In my M-to-M gas tests each sender only sends one meta transaction, and I think the first transaction is always the most expensive. So yeah, I could probably do another test where a sender already had made one meta tx (and the nonce is set to 1), and then test how much the second meta tx would cost.

Did you had that in mind or something else?

IMO, updating a non-zero nonce is the most practical scenario (15k less gas per meta-tx) and will not fail your hypothesis.

1 Like

Hmmm… Perhaps I could separate gas usage for a 1st meta transaction (of a sender) from gas usage of subsequent meta txs of the same sender…

Practically, a relayer could charge the first-time senders (senders with a zero nonce) more than others, and not average it out (it’s hard to know in advance what the average of a batch would be anyway).

I’ll redo the README and the results to account that.

Practically, a relayer could charge the first-time senders (senders with a zero nonce) more than others, and not average it out

This is line with how Ethereum handles CALL and SELFDESTRUCT to new accounts, they are more expensive.

Hey, just an update: I conducted another test (Test #8) where senders have a non-zero meta nonce value and receivers have a prior non-zero token balance.

In this case the gas usage per meta tx drops quite significantly, to around 27’000 gas/meta tx, which is almost 50% less than a normal on-chain token transfer (51’000 gas).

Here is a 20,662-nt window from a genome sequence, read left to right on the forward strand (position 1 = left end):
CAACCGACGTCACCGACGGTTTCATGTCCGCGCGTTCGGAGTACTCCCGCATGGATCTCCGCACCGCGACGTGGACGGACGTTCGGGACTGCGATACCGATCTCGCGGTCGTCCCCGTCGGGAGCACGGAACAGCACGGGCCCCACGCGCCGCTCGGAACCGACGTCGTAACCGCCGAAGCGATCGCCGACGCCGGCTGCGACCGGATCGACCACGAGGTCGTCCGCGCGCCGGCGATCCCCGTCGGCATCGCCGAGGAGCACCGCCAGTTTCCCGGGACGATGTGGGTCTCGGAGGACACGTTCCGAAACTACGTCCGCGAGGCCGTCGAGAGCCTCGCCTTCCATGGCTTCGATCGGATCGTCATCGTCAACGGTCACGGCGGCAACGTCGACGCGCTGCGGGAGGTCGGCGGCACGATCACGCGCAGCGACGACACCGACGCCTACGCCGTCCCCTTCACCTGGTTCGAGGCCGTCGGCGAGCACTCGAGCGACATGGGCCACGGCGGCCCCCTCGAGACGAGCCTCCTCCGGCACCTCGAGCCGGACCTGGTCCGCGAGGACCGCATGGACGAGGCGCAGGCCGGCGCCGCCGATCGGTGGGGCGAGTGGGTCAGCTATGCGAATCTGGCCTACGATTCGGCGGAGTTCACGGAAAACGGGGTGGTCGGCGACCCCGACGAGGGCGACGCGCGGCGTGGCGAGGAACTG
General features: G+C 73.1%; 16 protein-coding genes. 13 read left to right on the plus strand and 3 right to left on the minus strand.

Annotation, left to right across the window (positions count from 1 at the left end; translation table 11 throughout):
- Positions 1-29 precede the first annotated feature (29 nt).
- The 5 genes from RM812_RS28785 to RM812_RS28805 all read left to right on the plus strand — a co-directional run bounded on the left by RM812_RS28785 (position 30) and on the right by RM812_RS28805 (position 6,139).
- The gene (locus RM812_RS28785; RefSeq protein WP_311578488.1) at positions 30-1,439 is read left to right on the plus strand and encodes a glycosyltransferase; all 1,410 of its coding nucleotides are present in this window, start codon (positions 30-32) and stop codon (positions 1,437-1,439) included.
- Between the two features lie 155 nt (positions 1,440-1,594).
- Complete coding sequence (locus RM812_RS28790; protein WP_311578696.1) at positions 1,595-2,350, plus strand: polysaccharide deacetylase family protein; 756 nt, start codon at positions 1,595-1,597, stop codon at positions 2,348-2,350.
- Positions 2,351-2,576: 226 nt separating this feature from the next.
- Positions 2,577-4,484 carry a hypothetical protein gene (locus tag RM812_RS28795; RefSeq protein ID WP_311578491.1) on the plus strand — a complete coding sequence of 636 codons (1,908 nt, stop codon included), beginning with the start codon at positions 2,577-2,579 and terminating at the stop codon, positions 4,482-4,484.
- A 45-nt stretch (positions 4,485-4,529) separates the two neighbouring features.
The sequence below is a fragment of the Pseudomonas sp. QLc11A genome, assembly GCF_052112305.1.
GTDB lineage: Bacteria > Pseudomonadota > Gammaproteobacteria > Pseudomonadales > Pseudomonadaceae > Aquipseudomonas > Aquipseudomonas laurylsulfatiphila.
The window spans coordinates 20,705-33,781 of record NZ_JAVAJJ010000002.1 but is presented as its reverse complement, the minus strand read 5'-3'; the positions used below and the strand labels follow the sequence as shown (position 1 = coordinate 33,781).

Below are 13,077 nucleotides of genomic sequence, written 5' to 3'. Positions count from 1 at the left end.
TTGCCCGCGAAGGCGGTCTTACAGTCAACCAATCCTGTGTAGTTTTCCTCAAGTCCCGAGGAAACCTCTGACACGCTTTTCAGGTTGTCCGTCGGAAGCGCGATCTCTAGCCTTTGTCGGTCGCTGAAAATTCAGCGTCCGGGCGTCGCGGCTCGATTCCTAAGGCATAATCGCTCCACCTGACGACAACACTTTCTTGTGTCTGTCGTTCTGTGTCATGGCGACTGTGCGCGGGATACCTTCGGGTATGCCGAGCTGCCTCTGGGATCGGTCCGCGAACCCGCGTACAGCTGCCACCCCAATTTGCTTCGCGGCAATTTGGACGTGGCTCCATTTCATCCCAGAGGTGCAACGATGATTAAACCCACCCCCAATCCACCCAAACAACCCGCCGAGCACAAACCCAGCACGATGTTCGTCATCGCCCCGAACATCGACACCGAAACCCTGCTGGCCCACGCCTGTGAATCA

I guess now I could proceed with issuing an EIP, right? I’m open to hear different opinions on this :slight_smile:

1 Like

That sounds like the proper next step!

I just thought of another thing to consider :slight_smile:

Currently, my benchmark is an ERC-20 token transfer that costs 51’000 gas. This is in case the recipient hasn’t held token balance before.

If the recipient has a prior token balance, the gas cost is 36’000 gas (15’000 less gas).

So a meta transaction in Test #8 (from a sender with non-zero nonce, to a receiver with non-zero prior balance) shouldn’t be compared to 51’000 benchmark, but instead to 36’000 gas benchmark.

The Test #8 result is still lower than the benchmark (27’000 gas vs 36’000), but not that significantly anymore.

1 Like

The EIP-3005 has been published now, comments are welcome either on the PR page or on Ethereum Magicians: https://github.com/ethereum/EIPs/pull/3005 :slightly_smiling_face:

Congrats!

Once the proposal has a number it is a good idea to create a new topic w/ EIP-XXXX in the title, and we can link back to this “primordial soup” discussion.

Thanks, Jamie! I’ve opened a new topic here: EIP-3005: The economic viability of batched meta transactions

1 Like